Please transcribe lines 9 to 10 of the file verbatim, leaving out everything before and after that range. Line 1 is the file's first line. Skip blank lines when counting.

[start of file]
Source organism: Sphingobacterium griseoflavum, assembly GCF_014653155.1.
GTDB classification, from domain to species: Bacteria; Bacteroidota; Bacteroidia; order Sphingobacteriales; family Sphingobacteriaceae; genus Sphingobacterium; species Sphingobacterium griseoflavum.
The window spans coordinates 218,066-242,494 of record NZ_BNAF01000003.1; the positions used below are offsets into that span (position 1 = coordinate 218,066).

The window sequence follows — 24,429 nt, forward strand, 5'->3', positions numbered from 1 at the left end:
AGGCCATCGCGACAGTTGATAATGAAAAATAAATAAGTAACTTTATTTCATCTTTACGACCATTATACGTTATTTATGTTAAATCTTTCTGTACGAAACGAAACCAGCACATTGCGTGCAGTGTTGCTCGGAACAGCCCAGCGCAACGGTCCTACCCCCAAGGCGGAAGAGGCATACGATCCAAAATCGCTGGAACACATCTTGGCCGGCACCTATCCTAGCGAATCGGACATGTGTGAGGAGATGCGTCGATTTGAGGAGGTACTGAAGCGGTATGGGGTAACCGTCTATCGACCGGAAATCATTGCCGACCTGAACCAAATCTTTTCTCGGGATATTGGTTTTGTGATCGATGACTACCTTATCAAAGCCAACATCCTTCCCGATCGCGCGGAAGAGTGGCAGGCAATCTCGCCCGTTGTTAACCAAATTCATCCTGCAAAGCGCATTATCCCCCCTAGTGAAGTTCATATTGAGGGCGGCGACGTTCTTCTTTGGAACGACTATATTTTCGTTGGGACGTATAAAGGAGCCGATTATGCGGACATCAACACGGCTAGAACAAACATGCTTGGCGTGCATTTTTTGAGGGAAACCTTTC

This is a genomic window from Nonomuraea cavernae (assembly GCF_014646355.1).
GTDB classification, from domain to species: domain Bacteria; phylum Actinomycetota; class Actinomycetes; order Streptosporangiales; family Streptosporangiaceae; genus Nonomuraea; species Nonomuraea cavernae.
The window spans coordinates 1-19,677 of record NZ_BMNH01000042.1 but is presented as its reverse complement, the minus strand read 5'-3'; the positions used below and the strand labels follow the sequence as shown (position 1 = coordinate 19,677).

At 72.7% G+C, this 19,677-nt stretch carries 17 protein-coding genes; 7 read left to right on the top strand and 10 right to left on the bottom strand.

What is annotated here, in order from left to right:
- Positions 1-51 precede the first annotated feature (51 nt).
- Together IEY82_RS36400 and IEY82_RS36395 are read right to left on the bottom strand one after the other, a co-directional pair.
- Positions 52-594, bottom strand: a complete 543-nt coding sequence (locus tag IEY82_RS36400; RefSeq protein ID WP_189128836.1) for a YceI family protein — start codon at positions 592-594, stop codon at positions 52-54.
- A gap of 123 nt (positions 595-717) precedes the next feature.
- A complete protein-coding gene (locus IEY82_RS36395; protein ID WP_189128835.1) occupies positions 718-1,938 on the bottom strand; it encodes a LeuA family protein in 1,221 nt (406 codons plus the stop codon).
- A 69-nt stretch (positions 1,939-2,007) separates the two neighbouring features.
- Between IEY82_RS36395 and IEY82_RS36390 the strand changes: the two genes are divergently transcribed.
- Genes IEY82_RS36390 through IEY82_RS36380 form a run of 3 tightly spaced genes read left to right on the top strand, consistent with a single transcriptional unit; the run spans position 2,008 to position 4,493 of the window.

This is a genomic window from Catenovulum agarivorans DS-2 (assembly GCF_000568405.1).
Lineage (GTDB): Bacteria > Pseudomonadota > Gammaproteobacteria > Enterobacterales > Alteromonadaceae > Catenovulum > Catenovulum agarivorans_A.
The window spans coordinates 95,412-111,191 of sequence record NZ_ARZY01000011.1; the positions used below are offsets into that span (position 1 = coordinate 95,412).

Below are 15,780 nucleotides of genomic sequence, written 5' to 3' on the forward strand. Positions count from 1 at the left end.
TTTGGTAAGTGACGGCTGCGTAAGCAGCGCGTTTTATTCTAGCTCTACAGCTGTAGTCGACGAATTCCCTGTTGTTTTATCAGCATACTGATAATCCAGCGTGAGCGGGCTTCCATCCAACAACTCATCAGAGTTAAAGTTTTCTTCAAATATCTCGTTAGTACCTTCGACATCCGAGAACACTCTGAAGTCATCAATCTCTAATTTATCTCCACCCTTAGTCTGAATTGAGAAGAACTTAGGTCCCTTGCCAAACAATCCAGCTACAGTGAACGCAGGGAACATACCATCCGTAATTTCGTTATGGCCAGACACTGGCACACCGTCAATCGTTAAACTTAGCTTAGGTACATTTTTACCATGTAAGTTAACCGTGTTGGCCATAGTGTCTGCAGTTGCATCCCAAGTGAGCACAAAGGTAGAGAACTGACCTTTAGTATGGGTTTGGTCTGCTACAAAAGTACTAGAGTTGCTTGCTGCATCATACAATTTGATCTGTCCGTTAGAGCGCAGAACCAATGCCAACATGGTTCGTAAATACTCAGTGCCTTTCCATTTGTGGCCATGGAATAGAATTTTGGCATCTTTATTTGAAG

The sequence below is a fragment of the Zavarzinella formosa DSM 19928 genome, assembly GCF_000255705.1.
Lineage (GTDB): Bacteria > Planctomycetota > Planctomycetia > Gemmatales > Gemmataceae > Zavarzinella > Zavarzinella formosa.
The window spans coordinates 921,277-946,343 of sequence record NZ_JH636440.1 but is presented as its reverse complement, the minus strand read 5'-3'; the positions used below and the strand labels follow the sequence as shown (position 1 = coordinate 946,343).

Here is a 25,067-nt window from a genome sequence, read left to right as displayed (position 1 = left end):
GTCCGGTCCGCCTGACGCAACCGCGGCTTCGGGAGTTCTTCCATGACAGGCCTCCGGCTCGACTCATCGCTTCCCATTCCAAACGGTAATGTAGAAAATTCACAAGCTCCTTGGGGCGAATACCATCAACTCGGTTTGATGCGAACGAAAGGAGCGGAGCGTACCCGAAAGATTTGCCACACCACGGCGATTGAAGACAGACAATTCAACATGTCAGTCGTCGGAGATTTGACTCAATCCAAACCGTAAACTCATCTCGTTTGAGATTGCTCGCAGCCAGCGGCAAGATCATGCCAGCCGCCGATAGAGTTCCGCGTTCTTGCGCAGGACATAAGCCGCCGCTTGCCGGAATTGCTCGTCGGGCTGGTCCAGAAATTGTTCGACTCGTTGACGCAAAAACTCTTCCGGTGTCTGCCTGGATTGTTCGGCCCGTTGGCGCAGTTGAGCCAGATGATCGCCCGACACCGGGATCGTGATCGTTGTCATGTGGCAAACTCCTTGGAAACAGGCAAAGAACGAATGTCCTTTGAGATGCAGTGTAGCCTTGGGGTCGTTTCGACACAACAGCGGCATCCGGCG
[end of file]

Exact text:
At 72.7% G+C, this 19,677-nt stretch carries 17 protein-coding genes; 7 read left to right on the top strand and 10 right to left on the bottom strand.

What is annotated here, in order from left to right: